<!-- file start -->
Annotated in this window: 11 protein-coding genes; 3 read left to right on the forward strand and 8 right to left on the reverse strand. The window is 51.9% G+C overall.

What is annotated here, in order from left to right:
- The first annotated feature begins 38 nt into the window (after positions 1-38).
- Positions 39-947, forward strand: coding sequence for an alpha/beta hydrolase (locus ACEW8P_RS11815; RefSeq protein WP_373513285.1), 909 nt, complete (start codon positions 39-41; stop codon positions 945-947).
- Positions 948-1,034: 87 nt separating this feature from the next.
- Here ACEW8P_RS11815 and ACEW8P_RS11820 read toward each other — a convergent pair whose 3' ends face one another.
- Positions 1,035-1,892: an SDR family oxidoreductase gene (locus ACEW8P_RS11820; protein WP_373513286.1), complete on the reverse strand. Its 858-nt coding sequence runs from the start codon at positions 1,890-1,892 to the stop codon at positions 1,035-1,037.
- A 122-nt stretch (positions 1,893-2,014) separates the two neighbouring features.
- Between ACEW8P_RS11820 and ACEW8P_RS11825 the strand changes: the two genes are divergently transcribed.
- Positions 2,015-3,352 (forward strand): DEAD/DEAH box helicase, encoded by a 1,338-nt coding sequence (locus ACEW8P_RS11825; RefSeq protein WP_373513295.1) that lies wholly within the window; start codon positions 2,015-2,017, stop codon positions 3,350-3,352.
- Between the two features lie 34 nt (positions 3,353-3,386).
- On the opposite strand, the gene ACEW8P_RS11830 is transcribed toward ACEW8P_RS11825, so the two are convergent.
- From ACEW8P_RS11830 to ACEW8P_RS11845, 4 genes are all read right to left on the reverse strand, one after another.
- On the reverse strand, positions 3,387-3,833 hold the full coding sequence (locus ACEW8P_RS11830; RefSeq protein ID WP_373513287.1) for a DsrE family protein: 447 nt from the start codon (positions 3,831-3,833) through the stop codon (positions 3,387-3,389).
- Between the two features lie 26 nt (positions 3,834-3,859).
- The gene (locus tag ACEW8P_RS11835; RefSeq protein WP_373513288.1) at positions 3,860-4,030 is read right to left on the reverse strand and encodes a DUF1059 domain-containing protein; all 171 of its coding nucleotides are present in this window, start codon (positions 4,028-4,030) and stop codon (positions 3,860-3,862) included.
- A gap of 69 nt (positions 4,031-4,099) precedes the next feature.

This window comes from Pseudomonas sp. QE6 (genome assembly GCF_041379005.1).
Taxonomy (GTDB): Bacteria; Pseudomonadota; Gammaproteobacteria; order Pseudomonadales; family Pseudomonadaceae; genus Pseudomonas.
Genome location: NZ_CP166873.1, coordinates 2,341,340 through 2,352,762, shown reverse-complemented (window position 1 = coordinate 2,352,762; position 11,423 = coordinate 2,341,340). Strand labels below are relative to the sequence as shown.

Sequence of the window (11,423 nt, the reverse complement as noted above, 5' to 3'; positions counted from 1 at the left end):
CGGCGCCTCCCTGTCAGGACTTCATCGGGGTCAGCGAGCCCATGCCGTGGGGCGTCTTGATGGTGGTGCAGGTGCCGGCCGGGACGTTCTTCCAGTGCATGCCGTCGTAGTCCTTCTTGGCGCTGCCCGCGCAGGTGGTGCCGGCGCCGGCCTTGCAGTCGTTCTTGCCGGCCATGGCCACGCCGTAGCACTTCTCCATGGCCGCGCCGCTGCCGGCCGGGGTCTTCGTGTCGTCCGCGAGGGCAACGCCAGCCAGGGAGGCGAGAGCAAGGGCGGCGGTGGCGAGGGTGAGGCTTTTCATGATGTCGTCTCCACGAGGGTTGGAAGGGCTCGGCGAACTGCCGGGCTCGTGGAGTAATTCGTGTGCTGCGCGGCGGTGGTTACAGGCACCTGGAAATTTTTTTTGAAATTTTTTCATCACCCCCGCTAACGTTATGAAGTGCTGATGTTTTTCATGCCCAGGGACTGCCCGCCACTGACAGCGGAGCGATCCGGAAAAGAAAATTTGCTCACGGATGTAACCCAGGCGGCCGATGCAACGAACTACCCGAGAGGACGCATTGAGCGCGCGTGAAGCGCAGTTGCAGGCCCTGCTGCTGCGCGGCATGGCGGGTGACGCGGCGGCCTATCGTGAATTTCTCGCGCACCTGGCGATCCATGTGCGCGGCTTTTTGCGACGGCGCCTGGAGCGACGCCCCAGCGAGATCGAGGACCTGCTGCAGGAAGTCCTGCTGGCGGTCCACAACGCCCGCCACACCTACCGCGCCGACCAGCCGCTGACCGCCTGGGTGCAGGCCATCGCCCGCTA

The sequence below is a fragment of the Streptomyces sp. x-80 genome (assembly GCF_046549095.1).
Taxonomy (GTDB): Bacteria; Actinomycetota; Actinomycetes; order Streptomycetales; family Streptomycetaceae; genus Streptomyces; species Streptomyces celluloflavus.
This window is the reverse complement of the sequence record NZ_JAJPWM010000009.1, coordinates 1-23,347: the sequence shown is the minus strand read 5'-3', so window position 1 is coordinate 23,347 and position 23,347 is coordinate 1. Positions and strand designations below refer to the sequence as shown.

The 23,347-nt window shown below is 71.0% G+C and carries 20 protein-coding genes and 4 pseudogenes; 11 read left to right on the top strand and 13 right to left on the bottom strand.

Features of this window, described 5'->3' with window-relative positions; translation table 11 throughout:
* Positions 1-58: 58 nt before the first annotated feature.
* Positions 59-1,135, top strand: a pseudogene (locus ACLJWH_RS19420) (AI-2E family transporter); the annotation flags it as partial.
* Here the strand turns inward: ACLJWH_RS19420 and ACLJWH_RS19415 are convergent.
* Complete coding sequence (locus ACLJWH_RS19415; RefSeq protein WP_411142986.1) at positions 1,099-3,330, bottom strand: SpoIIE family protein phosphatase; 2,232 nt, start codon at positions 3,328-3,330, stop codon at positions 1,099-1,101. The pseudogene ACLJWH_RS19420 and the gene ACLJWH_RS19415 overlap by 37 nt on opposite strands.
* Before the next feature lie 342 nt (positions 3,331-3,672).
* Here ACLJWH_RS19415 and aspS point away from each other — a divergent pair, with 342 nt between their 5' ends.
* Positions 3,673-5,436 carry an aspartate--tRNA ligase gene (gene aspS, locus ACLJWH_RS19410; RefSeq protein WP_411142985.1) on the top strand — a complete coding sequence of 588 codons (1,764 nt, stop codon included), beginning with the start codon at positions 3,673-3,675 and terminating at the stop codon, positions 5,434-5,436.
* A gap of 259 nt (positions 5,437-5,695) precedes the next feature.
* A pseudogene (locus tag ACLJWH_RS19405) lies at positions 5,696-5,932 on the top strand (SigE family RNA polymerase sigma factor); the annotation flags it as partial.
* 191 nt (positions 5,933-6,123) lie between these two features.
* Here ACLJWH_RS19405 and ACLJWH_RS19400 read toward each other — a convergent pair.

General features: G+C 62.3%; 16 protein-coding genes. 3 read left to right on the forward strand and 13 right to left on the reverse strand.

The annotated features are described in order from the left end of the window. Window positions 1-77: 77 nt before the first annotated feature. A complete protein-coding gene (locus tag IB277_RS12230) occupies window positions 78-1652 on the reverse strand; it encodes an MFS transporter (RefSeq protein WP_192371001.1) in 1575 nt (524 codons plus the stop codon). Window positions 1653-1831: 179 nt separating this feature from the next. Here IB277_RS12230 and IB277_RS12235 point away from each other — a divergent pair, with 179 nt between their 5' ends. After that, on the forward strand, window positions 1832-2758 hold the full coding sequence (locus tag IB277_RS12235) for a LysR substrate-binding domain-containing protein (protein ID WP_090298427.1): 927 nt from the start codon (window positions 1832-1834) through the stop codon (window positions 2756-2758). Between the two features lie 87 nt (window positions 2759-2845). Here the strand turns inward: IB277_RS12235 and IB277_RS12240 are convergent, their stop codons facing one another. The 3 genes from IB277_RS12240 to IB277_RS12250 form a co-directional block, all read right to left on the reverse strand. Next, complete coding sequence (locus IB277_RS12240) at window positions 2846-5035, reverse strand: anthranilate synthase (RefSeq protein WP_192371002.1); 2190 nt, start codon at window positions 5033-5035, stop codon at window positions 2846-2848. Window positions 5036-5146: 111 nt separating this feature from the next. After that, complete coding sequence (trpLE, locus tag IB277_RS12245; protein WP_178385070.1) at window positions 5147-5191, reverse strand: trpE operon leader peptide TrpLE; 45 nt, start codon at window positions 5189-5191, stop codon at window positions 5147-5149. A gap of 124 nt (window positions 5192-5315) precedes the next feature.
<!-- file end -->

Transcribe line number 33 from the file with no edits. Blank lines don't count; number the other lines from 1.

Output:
* Here ACLJWH_RS19415 and aspS point away from each other — a divergent pair, with 342 nt between their 5' ends.